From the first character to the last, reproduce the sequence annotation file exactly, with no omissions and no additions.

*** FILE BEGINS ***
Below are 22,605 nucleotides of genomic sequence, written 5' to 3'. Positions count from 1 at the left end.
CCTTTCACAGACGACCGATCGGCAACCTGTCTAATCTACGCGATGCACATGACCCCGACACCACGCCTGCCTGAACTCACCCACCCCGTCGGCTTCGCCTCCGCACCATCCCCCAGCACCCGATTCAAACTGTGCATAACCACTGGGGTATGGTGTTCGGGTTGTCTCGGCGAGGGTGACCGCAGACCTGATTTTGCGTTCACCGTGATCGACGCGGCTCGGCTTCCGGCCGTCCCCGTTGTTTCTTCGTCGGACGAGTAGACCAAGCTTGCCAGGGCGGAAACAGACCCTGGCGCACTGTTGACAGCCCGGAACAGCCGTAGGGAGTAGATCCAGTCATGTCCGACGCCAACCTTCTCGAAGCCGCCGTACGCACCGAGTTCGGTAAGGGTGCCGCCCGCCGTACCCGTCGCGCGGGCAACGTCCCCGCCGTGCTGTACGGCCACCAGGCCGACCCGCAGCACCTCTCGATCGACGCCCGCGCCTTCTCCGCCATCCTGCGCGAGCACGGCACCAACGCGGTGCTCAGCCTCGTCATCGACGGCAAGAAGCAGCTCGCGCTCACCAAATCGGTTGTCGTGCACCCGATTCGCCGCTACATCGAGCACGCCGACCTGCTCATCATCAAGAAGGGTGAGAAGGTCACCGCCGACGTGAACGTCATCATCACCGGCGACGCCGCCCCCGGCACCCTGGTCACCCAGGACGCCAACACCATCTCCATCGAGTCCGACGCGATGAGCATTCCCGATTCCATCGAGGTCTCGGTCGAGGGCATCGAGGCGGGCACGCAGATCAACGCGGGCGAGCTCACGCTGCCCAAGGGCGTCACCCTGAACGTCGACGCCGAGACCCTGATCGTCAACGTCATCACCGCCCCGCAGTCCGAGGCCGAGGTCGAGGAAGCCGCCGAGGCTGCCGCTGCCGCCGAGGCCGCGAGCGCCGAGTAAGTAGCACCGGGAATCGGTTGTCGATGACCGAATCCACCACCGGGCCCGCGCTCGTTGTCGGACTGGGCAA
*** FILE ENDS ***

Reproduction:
Below are 22,605 nucleotides of genomic sequence, written 5' to 3'. Positions count from 1 at the left end.
CCTTTCACAGACGACCGATCGGCAACCTGTCTAATCTACGCGATGCACATGACCCCGACACCACGCCTGCCTGAACTCACCCACCCCGTCGGCTTCGCCTCCGCACCATCCCCCAGCACCCGATTCAAACTGTGCATAACCACTGGGGTATGGTGTTCGGGTTGTCTCGGCGAGGGTGACCGCAGACCTGATTTTGCGTTCACCGTGATCGACGCGGCTCGGCTTCCGGCCGTCCCCGTTGTTTCTTCGTCGGACGAGTAGACCAAGCTTGCCAGGGCGGAAACAGACCCTGGCGCACTGTTGACAGCCCGGAACAGCCGTAGGGAGTAGATCCAGTCATGTCCGACGCCAACCTTCTCGAAGCCGCCGTACGCACCGAGTTCGGTAAGGGTGCCGCCCGCCGTACCCGTCGCGCGGGCAACGTCCCCGCCGTGCTGTACGGCCACCAGGCCGACCCGCAGCACCTCTCGATCGACGCCCGCGCCTTCTCCGCCATCCTGCGCGAGCACGGCACCAACGCGGTGCTCAGCCTCGTCATCGACGGCAAGAAGCAGCTCGCGCTCACCAAATCGGTTGTCGTGCACCCGATTCGCCGCTACATCGAGCACGCCGACCTGCTCATCATCAAGAAGGGTGAGAAGGTCACCGCCGACGTGAACGTCATCATCACCGGCGACGCCGCCCCCGGCACCCTGGTCACCCAGGACGCCAACACCATCTCCATCGAGTCCGACGCGATGAGCATTCCCGATTCCATCGAGGTCTCGGTCGAGGGCATCGAGGCGGGCACGCAGATCAACGCGGGCGAGCTCACGCTGCCCAAGGGCGTCACCCTGAACGTCGACGCCGAGACCCTGATCGTCAACGTCATCACCGCCCCGCAGTCCGAGGCCGAGGTCGAGGAAGCCGCCGAGGCTGCCGCTGCCGCCGAGGCCGCGAGCGCCGAGTAAGTAGCACCGGGAATCGGTTGTCGATGACCGAATCCACCACCGGGCCCGCGCTCGTTGTCGGACTGGGCAA